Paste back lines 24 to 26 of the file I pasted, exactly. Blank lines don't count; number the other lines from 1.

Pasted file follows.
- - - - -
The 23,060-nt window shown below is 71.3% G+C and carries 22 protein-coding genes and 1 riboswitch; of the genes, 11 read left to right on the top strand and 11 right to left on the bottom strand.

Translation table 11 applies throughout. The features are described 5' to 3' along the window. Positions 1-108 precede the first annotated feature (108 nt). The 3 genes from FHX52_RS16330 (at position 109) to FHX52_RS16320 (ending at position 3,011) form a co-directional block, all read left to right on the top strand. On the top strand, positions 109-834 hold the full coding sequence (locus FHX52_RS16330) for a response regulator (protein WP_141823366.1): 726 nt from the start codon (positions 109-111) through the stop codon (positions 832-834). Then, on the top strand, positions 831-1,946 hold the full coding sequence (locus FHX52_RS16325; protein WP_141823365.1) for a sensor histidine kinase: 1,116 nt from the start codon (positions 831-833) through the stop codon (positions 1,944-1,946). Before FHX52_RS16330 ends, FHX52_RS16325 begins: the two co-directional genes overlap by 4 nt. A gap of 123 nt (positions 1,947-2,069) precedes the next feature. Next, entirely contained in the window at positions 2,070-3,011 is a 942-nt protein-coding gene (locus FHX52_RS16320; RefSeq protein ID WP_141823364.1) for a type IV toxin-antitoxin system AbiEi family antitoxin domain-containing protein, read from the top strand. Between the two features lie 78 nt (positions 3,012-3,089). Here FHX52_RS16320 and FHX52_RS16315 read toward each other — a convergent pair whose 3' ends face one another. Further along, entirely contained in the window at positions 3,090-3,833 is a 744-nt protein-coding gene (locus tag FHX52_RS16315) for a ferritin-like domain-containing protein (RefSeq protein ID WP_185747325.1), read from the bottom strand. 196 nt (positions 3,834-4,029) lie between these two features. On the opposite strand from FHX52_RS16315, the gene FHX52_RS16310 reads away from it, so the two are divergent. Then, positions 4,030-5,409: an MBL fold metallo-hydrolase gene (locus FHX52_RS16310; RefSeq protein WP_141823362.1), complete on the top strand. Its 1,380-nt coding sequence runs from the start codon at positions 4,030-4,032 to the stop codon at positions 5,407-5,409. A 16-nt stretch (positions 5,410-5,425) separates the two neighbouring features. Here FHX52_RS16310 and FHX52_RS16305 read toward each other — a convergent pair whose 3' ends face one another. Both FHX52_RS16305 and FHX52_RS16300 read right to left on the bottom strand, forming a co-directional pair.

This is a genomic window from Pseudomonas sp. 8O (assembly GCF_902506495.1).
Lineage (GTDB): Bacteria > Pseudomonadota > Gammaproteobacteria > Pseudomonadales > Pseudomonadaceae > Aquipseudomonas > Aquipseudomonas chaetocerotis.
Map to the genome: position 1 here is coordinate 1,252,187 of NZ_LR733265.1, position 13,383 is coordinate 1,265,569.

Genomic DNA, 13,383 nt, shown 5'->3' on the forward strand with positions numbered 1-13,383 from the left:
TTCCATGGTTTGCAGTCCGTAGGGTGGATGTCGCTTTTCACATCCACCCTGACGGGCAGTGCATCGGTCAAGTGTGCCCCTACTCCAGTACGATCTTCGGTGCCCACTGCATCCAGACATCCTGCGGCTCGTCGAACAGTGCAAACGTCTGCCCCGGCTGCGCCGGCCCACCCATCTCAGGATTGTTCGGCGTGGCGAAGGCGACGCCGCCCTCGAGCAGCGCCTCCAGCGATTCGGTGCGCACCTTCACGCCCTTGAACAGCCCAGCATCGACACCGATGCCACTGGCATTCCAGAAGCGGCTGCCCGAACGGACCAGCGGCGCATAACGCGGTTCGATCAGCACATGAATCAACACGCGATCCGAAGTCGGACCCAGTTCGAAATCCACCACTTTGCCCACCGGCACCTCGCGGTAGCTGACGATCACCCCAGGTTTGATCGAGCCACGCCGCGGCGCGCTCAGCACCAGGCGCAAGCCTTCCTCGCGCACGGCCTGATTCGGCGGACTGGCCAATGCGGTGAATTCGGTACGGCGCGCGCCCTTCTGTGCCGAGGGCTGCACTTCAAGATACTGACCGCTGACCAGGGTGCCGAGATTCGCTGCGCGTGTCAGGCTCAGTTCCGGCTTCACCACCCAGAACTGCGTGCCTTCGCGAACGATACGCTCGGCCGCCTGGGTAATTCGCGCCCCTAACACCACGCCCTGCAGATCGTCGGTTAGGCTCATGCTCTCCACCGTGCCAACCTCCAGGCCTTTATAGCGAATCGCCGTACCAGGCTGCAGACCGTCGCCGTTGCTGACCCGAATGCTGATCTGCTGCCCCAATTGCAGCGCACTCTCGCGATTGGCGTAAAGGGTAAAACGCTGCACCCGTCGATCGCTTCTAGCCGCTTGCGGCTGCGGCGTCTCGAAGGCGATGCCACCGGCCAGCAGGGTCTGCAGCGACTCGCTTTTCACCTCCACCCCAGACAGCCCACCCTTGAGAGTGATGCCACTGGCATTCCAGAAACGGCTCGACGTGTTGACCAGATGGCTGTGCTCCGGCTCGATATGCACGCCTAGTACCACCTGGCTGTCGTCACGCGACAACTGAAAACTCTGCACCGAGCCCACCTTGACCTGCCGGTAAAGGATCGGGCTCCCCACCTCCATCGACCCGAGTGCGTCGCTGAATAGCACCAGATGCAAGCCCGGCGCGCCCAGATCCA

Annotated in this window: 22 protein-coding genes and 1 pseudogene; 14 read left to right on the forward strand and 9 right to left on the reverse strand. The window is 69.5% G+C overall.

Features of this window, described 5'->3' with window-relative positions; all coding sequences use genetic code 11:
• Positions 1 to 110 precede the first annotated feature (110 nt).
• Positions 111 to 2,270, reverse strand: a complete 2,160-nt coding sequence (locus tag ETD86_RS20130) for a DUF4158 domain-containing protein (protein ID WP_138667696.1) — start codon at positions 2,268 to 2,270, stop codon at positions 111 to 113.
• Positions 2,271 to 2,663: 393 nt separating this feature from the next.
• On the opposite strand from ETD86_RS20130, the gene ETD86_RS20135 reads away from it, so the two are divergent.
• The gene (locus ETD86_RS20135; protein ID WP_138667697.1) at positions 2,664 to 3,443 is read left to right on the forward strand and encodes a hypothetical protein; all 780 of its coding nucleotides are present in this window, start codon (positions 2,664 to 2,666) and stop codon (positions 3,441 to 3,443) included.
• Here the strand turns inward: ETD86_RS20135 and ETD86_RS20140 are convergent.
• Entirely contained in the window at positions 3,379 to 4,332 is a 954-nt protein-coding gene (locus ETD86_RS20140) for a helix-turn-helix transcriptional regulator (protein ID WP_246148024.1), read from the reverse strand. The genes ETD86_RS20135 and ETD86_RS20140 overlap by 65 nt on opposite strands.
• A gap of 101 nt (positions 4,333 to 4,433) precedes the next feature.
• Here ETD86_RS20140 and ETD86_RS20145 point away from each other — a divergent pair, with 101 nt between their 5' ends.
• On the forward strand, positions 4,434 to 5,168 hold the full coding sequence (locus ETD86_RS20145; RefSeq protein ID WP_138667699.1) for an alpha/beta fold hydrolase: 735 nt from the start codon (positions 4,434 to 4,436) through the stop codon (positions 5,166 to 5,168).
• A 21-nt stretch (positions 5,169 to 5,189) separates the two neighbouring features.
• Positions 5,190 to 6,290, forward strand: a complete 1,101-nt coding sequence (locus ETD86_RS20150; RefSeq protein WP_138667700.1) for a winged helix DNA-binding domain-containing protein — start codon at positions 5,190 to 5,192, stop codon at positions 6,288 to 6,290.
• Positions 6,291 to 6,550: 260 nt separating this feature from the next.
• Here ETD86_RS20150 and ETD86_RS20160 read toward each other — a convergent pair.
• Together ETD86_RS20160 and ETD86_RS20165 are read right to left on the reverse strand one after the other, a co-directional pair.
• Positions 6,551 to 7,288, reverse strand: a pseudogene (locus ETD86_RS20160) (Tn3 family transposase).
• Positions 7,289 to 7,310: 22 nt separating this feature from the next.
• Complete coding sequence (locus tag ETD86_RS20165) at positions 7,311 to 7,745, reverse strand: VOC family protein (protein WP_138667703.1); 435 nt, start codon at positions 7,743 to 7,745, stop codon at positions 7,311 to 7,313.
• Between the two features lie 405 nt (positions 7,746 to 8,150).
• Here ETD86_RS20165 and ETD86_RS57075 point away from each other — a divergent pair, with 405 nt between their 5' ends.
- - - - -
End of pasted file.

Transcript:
• Together ETD86_RS20160 and ETD86_RS20165 are read right to left on the reverse strand one after the other, a co-directional pair.
• Positions 6,551 to 7,288, reverse strand: a pseudogene (locus ETD86_RS20160) (Tn3 family transposase).
• Positions 7,289 to 7,310: 22 nt separating this feature from the next.